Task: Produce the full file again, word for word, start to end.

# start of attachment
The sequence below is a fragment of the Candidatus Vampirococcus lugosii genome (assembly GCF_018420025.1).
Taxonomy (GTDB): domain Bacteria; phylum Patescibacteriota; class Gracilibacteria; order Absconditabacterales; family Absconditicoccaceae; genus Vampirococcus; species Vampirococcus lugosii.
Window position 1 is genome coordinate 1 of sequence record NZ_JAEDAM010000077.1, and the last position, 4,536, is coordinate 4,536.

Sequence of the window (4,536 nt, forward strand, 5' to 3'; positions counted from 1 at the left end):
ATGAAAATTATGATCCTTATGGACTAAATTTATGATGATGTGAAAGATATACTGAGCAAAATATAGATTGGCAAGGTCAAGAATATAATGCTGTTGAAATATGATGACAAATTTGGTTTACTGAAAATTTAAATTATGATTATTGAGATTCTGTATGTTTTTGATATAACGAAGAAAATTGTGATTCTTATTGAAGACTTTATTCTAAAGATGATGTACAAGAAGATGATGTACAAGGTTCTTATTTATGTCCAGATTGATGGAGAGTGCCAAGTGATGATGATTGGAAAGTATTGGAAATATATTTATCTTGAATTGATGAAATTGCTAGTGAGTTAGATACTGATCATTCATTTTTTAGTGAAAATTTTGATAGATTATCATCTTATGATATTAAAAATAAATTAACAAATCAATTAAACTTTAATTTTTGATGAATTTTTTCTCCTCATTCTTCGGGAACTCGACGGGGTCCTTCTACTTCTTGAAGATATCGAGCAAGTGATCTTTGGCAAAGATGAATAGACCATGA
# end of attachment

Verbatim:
The sequence below is a fragment of the Candidatus Vampirococcus lugosii genome (assembly GCF_018420025.1).
Taxonomy (GTDB): domain Bacteria; phylum Patescibacteriota; class Gracilibacteria; order Absconditabacterales; family Absconditicoccaceae; genus Vampirococcus; species Vampirococcus lugosii.
Window position 1 is genome coordinate 1 of sequence record NZ_JAEDAM010000077.1, and the last position, 4,536, is coordinate 4,536.

Sequence of the window (4,536 nt, forward strand, 5' to 3'; positions counted from 1 at the left end):
ATGAAAATTATGATCCTTATGGACTAAATTTATGATGATGTGAAAGATATACTGAGCAAAATATAGATTGGCAAGGTCAAGAATATAATGCTGTTGAAATATGATGACAAATTTGGTTTACTGAAAATTTAAATTATGATTATTGAGATTCTGTATGTTTTTGATATAACGAAGAAAATTGTGATTCTTATTGAAGACTTTATTCTAAAGATGATGTACAAGAAGATGATGTACAAGGTTCTTATTTATGTCCAGATTGATGGAGAGTGCCAAGTGATGATGATTGGAAAGTATTGGAAATATATTTATCTTGAATTGATGAAATTGCTAGTGAGTTAGATACTGATCATTCATTTTTTAGTGAAAATTTTGATAGATTATCATCTTATGATATTAAAAATAAATTAACAAATCAATTAAACTTTAATTTTTGATGAATTTTTTCTCCTCATTCTTCGGGAACTCGACGGGGTCCTTCTACTTCTTGAAGATATCGAGCAAGTGATCTTTGGCAAAGATGAATAGACCATGA